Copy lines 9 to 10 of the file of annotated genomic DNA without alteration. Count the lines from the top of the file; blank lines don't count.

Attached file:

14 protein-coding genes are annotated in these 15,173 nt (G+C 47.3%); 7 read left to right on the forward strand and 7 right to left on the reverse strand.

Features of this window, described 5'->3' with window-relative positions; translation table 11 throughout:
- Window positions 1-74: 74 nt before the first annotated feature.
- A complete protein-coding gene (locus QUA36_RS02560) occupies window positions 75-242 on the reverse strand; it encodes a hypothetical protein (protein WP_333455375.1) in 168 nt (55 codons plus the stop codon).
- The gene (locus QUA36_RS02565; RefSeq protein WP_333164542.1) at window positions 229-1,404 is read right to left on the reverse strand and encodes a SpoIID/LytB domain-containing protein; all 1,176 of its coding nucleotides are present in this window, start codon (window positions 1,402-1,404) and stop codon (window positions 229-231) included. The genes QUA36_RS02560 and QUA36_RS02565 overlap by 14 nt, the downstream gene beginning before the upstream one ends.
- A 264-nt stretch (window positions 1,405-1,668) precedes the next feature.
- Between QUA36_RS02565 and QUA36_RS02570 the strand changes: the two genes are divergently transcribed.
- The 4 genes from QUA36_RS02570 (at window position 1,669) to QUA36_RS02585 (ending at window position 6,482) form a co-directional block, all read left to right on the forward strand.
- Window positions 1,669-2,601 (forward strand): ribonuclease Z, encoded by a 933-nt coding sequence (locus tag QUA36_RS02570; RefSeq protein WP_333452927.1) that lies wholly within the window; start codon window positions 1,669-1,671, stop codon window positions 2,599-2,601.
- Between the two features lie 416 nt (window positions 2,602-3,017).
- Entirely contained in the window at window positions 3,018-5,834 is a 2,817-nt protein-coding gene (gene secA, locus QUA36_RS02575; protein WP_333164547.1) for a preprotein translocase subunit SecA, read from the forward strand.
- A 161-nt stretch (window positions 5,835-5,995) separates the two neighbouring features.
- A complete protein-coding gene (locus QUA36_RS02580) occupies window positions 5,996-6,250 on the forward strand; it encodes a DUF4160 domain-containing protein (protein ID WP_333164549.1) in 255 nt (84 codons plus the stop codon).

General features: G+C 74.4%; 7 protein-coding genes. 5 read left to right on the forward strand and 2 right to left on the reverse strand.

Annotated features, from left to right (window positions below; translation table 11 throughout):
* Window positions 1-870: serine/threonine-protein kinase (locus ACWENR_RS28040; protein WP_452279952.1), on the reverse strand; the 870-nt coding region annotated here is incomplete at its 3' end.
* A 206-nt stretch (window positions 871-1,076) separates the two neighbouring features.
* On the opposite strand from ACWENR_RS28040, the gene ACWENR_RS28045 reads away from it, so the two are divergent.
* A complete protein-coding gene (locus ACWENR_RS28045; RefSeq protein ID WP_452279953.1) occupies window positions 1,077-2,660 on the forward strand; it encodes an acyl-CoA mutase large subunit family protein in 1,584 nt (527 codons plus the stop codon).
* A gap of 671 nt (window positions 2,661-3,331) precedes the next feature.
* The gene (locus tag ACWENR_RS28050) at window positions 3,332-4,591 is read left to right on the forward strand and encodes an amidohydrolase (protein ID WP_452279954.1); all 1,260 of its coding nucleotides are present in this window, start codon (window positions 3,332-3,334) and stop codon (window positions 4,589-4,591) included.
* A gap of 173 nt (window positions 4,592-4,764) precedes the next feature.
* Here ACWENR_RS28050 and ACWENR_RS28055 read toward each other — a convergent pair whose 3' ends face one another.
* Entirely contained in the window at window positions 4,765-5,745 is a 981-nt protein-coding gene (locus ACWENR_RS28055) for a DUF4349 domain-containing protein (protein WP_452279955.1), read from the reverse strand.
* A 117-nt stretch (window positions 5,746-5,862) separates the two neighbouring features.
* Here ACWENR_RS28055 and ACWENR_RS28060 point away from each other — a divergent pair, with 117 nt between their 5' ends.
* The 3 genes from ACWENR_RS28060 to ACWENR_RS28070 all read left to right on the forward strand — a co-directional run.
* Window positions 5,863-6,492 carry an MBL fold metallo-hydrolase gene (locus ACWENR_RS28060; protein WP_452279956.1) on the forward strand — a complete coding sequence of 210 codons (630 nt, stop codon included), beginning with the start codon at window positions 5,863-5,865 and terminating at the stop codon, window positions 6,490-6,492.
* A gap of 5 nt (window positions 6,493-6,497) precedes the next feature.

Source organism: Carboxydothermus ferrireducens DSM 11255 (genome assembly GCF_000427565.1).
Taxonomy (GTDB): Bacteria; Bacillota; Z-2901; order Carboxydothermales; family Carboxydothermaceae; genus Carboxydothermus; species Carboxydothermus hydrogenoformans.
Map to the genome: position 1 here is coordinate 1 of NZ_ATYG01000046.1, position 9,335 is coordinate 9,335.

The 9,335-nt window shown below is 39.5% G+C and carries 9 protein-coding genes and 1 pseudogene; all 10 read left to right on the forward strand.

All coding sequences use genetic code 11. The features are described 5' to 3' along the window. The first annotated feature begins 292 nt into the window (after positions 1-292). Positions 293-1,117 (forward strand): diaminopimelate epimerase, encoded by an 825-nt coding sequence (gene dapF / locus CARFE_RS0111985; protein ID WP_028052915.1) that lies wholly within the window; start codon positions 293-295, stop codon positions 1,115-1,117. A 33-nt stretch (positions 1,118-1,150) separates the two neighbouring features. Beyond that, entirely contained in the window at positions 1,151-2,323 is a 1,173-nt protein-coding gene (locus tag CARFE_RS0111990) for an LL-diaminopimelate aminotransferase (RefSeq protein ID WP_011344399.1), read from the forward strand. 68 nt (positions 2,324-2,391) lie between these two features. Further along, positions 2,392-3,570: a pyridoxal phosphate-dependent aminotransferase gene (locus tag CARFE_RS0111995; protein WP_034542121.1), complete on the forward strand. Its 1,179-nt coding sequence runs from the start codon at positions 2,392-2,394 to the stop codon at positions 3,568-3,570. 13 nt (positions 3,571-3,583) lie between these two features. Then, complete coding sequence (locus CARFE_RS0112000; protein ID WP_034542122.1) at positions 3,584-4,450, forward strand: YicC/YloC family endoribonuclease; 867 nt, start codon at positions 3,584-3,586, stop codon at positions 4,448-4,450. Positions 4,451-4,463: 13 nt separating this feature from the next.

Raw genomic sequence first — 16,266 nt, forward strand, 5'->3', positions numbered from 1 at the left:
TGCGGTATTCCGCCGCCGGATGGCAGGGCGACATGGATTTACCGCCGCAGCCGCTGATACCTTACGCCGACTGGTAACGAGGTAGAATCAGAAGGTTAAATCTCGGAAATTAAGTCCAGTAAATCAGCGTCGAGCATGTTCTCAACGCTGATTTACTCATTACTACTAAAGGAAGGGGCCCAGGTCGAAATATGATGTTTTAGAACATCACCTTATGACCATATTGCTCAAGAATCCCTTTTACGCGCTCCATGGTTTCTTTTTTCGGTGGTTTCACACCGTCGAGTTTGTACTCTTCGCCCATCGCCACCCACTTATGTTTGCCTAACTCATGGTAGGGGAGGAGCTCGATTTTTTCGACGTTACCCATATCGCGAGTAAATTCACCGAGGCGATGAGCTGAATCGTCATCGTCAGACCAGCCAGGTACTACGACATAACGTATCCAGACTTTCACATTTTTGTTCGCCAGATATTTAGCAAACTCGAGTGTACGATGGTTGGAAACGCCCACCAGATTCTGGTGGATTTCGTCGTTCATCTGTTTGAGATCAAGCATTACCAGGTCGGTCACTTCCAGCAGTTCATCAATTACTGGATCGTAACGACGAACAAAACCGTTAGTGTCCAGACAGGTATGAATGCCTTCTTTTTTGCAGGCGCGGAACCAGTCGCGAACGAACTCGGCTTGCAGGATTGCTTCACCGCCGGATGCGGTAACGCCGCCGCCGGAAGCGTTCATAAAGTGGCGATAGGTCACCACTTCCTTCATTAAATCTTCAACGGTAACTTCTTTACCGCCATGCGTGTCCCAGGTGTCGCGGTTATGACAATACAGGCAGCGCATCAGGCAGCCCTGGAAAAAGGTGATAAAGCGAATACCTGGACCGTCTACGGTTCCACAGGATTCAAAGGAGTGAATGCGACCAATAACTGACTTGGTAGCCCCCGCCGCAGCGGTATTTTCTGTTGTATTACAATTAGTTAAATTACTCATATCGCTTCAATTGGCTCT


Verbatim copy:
- Window positions 1,669-2,601 (forward strand): ribonuclease Z, encoded by a 933-nt coding sequence (locus tag QUA36_RS02570; RefSeq protein WP_333452927.1) that lies wholly within the window; start codon window positions 1,669-1,671, stop codon window positions 2,599-2,601.
- Between the two features lie 416 nt (window positions 2,602-3,017).